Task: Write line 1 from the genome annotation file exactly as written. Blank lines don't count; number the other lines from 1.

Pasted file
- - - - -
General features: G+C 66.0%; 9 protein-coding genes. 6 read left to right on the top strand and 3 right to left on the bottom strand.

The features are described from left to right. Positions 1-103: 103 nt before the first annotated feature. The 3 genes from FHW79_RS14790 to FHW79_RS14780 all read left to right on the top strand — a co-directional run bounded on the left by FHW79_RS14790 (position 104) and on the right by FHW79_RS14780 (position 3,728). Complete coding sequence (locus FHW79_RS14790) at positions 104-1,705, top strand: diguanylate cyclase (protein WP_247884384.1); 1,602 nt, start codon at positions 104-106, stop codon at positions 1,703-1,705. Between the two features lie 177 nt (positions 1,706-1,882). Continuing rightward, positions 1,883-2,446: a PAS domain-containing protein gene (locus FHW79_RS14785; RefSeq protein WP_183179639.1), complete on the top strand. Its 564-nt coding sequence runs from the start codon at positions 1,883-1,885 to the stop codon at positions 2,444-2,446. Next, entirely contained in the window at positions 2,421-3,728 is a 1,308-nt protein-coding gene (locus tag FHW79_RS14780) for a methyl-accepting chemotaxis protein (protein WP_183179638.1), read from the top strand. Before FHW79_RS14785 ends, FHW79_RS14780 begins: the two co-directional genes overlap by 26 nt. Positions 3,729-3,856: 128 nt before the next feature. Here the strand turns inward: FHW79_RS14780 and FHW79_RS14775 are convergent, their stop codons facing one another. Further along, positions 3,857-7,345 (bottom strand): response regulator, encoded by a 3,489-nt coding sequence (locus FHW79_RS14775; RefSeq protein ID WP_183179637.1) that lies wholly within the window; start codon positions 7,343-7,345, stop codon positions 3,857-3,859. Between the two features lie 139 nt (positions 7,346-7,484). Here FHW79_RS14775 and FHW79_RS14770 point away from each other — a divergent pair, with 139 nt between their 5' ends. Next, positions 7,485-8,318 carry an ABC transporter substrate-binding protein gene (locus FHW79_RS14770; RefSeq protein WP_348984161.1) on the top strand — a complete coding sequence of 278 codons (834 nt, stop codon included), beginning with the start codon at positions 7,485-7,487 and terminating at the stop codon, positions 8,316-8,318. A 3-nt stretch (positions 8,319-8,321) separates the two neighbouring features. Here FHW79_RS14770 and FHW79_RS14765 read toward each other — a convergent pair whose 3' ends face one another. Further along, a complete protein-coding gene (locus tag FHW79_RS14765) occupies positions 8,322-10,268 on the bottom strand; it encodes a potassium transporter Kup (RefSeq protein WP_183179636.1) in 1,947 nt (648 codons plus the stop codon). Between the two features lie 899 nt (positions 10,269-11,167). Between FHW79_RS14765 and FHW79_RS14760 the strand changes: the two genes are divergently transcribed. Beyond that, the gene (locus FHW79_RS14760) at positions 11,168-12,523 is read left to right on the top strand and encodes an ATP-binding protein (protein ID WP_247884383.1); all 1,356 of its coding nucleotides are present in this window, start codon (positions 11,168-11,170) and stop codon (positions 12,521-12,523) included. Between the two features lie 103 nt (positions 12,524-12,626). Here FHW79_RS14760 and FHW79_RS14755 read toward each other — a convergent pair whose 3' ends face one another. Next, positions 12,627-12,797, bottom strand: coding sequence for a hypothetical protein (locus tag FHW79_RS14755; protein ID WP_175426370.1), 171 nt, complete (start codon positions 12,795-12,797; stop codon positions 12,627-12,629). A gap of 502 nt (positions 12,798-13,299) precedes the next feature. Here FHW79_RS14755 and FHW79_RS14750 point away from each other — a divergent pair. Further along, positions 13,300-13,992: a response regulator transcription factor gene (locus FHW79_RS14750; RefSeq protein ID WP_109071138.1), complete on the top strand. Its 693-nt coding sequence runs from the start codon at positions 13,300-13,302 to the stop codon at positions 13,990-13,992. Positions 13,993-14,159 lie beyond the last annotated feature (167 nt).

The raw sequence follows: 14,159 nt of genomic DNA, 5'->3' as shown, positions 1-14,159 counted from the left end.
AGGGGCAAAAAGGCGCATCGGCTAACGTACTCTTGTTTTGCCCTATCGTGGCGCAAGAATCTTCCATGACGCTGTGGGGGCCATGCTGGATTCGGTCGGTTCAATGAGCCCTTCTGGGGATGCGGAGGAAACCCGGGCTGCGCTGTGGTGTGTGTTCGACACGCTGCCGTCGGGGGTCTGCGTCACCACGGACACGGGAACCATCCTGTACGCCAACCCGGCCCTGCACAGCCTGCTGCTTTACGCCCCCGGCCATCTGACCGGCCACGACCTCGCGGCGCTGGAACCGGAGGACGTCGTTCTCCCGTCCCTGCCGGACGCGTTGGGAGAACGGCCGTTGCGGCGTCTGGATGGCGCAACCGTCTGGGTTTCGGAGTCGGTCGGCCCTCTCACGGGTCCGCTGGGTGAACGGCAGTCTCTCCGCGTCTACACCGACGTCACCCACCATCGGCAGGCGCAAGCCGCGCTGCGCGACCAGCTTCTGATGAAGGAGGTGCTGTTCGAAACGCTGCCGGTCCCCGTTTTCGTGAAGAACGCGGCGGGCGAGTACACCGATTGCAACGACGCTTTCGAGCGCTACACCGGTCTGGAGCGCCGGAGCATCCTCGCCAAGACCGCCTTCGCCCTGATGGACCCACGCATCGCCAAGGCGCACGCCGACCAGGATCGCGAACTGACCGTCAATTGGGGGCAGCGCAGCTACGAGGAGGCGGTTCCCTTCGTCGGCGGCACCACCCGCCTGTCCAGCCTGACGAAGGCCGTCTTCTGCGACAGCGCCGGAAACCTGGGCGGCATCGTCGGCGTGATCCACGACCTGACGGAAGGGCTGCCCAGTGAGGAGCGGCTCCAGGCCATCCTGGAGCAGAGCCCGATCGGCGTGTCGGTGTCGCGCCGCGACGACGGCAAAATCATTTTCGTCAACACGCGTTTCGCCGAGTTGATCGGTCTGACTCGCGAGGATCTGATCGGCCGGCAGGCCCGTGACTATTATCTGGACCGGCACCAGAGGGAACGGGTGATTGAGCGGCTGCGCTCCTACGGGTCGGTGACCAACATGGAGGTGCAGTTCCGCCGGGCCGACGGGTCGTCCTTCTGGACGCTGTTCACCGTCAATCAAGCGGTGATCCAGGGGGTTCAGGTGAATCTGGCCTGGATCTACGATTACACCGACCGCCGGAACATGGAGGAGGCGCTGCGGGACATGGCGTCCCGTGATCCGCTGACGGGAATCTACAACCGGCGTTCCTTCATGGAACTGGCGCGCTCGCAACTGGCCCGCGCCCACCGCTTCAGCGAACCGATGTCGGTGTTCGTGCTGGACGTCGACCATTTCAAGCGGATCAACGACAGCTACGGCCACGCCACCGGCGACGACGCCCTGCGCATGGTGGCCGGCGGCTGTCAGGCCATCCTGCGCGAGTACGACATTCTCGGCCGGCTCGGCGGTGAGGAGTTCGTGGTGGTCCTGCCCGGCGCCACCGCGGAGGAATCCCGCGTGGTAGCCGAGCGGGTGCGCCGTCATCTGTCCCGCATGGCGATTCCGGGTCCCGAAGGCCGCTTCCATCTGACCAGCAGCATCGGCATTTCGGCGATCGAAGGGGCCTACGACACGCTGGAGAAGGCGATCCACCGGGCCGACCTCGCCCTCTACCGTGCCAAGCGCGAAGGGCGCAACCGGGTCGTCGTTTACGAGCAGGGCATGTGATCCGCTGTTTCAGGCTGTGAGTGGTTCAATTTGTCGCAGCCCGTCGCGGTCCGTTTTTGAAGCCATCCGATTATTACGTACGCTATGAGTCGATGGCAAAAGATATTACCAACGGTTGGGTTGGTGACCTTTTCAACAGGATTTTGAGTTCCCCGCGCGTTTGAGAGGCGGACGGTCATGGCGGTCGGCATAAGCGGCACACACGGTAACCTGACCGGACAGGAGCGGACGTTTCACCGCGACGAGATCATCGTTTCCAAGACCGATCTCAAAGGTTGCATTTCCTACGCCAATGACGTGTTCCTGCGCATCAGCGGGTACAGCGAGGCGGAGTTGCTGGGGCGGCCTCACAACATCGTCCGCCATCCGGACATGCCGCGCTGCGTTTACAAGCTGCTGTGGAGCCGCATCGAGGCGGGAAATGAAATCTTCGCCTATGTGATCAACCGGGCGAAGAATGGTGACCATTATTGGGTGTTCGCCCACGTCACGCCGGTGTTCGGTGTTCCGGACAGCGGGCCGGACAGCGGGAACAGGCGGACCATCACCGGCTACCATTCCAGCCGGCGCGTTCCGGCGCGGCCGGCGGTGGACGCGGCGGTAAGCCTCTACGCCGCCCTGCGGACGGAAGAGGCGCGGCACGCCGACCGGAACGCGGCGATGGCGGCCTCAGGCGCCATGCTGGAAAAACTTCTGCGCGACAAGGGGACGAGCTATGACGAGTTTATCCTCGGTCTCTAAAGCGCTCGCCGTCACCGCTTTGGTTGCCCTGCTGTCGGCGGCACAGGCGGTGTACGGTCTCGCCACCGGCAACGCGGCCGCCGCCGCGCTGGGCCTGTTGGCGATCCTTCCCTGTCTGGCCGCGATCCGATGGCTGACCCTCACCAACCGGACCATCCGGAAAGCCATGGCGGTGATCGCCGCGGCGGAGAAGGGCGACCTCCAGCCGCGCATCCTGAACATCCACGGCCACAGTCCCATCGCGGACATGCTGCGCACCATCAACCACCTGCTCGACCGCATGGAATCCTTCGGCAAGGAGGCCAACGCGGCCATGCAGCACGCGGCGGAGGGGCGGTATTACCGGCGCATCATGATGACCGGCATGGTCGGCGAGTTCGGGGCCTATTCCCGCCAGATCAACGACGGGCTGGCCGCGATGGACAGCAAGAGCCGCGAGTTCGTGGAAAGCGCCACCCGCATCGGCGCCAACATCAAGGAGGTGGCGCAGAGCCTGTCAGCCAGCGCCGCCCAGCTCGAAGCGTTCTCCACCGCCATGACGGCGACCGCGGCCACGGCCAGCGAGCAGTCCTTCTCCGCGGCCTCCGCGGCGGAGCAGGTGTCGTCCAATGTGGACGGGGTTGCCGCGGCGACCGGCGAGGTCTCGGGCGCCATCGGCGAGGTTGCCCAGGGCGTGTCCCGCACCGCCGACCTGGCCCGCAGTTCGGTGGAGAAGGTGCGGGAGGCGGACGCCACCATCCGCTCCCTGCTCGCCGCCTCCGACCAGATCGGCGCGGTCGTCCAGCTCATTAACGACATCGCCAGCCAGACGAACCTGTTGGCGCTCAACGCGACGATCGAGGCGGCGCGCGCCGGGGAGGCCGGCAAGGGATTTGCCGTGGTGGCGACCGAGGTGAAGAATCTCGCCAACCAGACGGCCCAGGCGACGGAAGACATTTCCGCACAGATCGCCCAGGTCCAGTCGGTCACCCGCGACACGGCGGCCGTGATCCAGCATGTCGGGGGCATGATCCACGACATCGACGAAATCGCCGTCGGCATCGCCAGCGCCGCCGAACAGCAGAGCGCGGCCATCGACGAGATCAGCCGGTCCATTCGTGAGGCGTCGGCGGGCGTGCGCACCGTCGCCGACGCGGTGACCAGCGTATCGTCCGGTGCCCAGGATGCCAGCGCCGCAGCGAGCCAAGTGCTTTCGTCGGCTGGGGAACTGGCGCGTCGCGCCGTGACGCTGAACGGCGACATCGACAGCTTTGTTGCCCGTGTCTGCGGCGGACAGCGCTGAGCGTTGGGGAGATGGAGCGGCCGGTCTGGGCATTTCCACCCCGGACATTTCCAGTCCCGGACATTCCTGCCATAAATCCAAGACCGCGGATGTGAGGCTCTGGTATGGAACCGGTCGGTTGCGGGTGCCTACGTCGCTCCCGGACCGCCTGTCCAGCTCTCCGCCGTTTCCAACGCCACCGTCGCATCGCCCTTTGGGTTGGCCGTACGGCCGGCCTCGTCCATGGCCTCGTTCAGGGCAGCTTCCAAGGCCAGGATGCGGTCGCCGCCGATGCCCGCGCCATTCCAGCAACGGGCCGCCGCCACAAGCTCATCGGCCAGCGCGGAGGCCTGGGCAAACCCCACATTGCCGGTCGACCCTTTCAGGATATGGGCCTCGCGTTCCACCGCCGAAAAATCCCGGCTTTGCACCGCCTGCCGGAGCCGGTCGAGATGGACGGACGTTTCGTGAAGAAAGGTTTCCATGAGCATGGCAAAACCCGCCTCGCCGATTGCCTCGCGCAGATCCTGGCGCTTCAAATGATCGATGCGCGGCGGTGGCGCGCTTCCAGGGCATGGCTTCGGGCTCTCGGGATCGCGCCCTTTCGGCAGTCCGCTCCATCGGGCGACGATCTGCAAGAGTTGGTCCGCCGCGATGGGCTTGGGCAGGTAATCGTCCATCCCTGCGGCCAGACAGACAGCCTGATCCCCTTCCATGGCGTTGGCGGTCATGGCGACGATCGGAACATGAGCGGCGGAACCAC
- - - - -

General features: G+C 66.0%; 9 protein-coding genes. 6 read left to right on the top strand and 3 right to left on the bottom strand.